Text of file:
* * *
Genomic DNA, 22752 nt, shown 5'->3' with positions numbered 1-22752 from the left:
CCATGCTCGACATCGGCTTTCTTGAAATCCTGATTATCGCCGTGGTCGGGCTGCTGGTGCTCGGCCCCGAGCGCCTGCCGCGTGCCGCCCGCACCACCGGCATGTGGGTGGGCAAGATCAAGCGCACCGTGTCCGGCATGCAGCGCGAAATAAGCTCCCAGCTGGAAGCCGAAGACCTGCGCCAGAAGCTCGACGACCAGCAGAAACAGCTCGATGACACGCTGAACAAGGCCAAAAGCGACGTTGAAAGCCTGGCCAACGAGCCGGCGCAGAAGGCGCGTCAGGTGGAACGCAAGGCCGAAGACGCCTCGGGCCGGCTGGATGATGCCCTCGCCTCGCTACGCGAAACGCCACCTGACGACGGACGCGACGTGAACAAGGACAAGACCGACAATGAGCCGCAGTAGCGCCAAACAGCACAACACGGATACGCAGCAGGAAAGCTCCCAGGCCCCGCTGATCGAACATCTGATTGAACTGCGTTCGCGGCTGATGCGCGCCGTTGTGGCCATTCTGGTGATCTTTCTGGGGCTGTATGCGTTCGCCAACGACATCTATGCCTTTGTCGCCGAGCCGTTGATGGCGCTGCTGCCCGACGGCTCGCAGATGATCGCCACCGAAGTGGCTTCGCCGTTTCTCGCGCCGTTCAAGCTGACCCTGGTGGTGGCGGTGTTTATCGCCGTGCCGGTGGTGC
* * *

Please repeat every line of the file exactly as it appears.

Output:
Genomic DNA, 22752 nt, shown 5'->3' with positions numbered 1-22752 from the left:
CCATGCTCGACATCGGCTTTCTTGAAATCCTGATTATCGCCGTGGTCGGGCTGCTGGTGCTCGGCCCCGAGCGCCTGCCGCGTGCCGCCCGCACCACCGGCATGTGGGTGGGCAAGATCAAGCGCACCGTGTCCGGCATGCAGCGCGAAATAAGCTCCCAGCTGGAAGCCGAAGACCTGCGCCAGAAGCTCGACGACCAGCAGAAACAGCTCGATGACACGCTGAACAAGGCCAAAAGCGACGTTGAAAGCCTGGCCAACGAGCCGGCGCAGAAGGCGCGTCAGGTGGAACGCAAGGCCGAAGACGCCTCGGGCCGGCTGGATGATGCCCTCGCCTCGCTACGCGAAACGCCACCTGACGACGGACGCGACGTGAACAAGGACAAGACCGACAATGAGCCGCAGTAGCGCCAAACAGCACAACACGGATACGCAGCAGGAAAGCTCCCAGGCCCCGCTGATCGAACATCTGATTGAACTGCGTTCGCGGCTGATGCGCGCCGTTGTGGCCATTCTGGTGATCTTTCTGGGGCTGTATGCGTTCGCCAACGACATCTATGCCTTTGTCGCCGAGCCGTTGATGGCGCTGCTGCCCGACGGCTCGCAGATGATCGCCACCGAAGTGGCTTCGCCGTTTCTCGCGCCGTTCAAGCTGACCCTGGTGGTGGCGGTGTTTATCGCCGTGCCGGTGGTGC